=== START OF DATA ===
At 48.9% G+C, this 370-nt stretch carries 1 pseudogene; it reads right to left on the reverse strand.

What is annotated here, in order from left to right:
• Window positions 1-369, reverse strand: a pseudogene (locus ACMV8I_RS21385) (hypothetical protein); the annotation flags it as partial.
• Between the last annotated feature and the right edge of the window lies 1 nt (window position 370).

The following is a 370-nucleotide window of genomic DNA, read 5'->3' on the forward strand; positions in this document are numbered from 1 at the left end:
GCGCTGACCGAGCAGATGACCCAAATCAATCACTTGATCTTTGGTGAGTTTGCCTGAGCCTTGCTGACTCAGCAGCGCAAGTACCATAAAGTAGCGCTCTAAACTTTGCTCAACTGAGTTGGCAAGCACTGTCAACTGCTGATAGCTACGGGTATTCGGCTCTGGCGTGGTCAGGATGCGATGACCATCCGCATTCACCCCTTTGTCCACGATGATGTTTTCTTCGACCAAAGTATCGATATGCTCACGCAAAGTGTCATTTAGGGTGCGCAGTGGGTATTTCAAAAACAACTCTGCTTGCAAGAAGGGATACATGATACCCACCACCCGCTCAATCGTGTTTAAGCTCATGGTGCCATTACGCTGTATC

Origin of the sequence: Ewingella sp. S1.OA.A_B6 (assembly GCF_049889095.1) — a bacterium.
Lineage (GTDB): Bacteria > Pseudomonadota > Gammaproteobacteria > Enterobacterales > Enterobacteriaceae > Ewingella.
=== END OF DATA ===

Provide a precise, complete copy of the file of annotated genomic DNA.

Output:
At 48.9% G+C, this 370-nt stretch carries 1 pseudogene; it reads right to left on the reverse strand.

What is annotated here, in order from left to right:
• Window positions 1-369, reverse strand: a pseudogene (locus ACMV8I_RS21385) (hypothetical protein); the annotation flags it as partial.
• Between the last annotated feature and the right edge of the window lies 1 nt (window position 370).

The following is a 370-nucleotide window of genomic DNA, read 5'->3' on the forward strand; positions in this document are numbered from 1 at the left end:
GCGCTGACCGAGCAGATGACCCAAATCAATCACTTGATCTTTGGTGAGTTTGCCTGAGCCTTGCTGACTCAGCAGCGCAAGTACCATAAAGTAGCGCTCTAAACTTTGCTCAACTGAGTTGGCAAGCACTGTCAACTGCTGATAGCTACGGGTATTCGGCTCTGGCGTGGTCAGGATGCGATGACCATCCGCATTCACCCCTTTGTCCACGATGATGTTTTCTTCGACCAAAGTATCGATATGCTCACGCAAAGTGTCATTTAGGGTGCGCAGTGGGTATTTCAAAAACAACTCTGCTTGCAAGAAGGGATACATGATACCCACCACCCGCTCAATCGTGTTTAAGCTCATGGTGCCATTACGCTGTATC

Origin of the sequence: Ewingella sp. S1.OA.A_B6 (assembly GCF_049889095.1) — a bacterium.
Lineage (GTDB): Bacteria > Pseudomonadota > Gammaproteobacteria > Enterobacterales > Enterobacteriaceae > Ewingella.